In Leucippe and Clitophon, we find a novel, at face value at least, with a similar plot to the other ancient novels: the protagonists are two young lovers who go through numerous misadventures, while staying true to each other, and are rewarded with marriage. However, it could be argued that the novel parodies its predecessors and the idealised picture of love portrayed in them, and that Achilles Tatius makes a mockery of the ideas typical of the ancient novels – or, as Morgan puts it, ‘conducts a prolonged guerrilla war against the conventions of his own genre’1.
According to the genre, the ultimate aim of the two lovers at the start of the novel is to be united in a harmonious marriage, a convention idealised in the other ancient novels, but in Achilles Tatius’ novel the main aim seems to be sex. In Chaereas and Callirhoe we see Chaereas, after his first sighting of the young maiden, ‘tell his parents that he was in love and would die if he did not marry Callirhoe’2, which is in stark contrast to Clitophon’s numerous references to ‘desire’ at the beginning of Leucippe and Chariton: ‘The male desires the female…[the palm] declines in the direction of its desire’3. Furthermore, in the same sequence, we see love depicted in a vulgar, animalistic manner, at odds with the natural, unsullied love we find in the other authors: ‘The viper, a land snake, lusts for the eel’, described as Clitophon’s ‘erotic lesson’ to Leucippe. Thus we can clearly observe an early hint of, as Kathryn Chew comments in ‘Achilles Tatius and Parody’, Achilles‘ ‘parodic subversion of romantic standards’4. Moreover, the lovers do not fall in love both instantaneously and simultaneously, as is the case in the likes of Daphnis and Chloe and Chaereas and Callirhoe, since it takes time for Leucippe to fall for Clitophon’s youthful exuberance: ‘She discretely indicated that she had not been displeased by my discourse’5.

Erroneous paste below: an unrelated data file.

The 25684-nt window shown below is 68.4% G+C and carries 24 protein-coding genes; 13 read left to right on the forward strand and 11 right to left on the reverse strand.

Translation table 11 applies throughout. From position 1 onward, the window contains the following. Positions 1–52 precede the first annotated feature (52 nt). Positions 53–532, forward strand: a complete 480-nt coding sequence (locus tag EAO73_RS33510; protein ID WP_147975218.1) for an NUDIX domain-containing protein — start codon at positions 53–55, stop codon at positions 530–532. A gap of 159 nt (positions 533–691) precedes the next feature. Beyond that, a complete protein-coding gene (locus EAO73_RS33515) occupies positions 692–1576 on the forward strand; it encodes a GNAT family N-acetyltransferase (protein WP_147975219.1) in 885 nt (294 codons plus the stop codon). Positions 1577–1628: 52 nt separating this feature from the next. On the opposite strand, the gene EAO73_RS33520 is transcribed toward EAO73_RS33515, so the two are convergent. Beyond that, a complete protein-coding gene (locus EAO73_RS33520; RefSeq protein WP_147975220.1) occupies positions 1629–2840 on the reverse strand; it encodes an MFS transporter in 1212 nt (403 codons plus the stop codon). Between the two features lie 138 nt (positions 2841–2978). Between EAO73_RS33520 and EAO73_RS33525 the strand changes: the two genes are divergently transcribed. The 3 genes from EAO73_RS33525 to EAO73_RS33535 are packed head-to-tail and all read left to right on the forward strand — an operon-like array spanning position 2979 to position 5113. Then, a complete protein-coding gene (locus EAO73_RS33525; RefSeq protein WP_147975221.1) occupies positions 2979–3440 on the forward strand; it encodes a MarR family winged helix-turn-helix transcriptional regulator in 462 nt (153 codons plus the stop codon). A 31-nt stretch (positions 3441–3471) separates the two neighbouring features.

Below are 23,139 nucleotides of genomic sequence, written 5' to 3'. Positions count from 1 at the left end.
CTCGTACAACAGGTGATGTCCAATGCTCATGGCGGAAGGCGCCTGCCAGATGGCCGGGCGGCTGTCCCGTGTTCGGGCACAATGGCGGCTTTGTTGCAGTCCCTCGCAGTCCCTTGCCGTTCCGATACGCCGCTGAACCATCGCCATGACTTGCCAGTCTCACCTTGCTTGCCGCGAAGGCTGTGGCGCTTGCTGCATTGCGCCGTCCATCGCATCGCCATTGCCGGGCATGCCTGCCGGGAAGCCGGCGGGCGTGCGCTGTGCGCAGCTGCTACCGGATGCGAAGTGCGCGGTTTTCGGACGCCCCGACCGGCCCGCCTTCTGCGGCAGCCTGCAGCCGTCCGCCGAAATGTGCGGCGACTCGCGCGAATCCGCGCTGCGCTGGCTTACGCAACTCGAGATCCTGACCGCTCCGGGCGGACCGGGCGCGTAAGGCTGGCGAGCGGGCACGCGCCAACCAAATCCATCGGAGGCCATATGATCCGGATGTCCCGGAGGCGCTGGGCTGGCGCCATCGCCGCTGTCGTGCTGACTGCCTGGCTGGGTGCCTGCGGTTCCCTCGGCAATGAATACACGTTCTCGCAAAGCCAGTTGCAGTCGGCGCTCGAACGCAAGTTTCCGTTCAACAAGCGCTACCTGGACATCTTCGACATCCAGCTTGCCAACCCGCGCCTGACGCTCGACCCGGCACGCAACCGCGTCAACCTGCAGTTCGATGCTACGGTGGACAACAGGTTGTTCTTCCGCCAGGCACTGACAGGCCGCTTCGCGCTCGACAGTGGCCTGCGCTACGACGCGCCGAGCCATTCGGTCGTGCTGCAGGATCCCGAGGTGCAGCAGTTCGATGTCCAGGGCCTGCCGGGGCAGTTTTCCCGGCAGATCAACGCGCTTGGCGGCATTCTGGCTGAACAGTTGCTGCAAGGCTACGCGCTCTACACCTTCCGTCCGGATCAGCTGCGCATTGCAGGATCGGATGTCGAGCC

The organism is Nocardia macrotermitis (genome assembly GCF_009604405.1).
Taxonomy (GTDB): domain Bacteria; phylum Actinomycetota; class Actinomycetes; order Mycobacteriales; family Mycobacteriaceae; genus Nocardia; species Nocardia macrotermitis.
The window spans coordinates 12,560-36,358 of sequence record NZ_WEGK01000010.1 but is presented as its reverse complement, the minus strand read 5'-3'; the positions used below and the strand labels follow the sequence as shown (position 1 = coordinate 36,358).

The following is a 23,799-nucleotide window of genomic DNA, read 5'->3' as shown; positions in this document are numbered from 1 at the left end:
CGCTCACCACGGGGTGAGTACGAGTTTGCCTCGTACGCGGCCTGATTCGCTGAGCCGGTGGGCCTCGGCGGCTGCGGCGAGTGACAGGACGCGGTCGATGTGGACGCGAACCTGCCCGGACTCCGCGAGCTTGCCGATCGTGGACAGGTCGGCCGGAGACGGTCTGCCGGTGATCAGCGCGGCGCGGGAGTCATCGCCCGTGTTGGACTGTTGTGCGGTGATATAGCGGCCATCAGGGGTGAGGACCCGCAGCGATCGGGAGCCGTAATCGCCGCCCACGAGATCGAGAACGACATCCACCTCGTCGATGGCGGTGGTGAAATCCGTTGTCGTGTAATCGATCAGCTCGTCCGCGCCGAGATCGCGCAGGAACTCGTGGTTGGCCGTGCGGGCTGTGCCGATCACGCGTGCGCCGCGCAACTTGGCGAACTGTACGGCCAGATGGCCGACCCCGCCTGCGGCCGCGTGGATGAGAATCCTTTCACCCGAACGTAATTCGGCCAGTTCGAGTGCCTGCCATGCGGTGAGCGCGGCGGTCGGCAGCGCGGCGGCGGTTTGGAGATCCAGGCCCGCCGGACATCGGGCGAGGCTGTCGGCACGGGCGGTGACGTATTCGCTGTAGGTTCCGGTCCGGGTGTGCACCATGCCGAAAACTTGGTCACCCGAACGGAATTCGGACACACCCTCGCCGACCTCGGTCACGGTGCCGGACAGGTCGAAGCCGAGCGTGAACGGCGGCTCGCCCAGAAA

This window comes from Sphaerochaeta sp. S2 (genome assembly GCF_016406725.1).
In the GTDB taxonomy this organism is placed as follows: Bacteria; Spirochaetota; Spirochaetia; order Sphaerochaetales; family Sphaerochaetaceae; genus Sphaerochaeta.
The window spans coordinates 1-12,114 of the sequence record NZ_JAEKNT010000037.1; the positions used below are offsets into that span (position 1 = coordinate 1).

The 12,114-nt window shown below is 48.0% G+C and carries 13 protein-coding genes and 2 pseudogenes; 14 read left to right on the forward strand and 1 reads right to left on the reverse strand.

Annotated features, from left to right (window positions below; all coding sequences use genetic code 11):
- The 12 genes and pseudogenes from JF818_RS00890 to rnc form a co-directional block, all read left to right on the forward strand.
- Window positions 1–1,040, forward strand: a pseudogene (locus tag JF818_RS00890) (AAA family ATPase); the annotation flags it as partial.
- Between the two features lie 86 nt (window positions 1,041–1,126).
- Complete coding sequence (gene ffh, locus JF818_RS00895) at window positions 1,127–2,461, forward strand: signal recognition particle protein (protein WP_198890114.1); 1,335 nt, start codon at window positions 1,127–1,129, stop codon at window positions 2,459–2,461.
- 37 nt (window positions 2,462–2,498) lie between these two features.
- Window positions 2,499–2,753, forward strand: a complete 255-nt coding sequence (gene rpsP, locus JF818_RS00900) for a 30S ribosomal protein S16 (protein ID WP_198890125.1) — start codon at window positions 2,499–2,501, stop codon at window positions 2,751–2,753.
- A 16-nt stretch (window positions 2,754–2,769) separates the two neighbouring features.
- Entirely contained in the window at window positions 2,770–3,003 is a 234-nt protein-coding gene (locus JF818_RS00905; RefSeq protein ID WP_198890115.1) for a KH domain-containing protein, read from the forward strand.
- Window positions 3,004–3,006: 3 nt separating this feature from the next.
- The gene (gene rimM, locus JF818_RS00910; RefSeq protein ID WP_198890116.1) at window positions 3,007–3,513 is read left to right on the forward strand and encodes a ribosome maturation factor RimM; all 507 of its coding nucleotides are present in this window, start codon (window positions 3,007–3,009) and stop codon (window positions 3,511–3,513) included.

1. Morgan 1995: 142
2. Reardon 1989: 23
3. Reardon 1989: 188
4. Chew 2000
5. Reardon 1989: 188
What is more, whereas Callirhoe does not venture to speak of her passion for Chaereas before their wedding is announced, Leucippe, with the topic of marriage not even broached, readily accepts Clitophon’s proposal to ‘add erotic grace notes’6 to their love.
The ideal of chastity is also a concept which Achilles Tatius treats differently to the other ancient novelists, since, it could be argued, his approach is to mock it. The sexual idealism found in Heliodorus’ novel, where the central characters intend to remain chaste, is the very antithesis of Leucippe and Clitophon’s predicament, since they intend to make love very early on in their relationship and are only prevented from fornicating by dreams in which gods instruct them not to. Thus, it is not their personal ideals that maintain their chastity, but rather an unwelcome external influence. Moreover, from this we can observe both Achilles Tatius’ realistic approach to sexuality, a stark contrast to the other novelists’ idealisation, and also his inclination to parody it. Indeed, from the very start of the novel, by his references to Zeus and Europa, this underlying mockery is evident. On his first sighting of Leucippe, Clitophon remarks that he ‘remembered Europa, sayling upon the backe of the bull’7 – Achilles Tatius is here asking the reader to think of the acquiescing abduction of Europa by Zeus in the guise of a bull, and thus a parallel may be drawn between the mythological story and the protagonists of Achilles Tatius’ novel. We may wonder at the likening of Clitophon to Zeus, the supreme adulterer, in a novel supposedly meant to be viewed as an idealised, serious account of unadulterated love.
The reversal of expectations is characteristic of, and a vital component to, parody, and, along with the stock ideas of the genre, such as romanctic love and chastity, being treated in an unexpected manner, Achilles Tatius’ characters also surprise the reader with their feelings...
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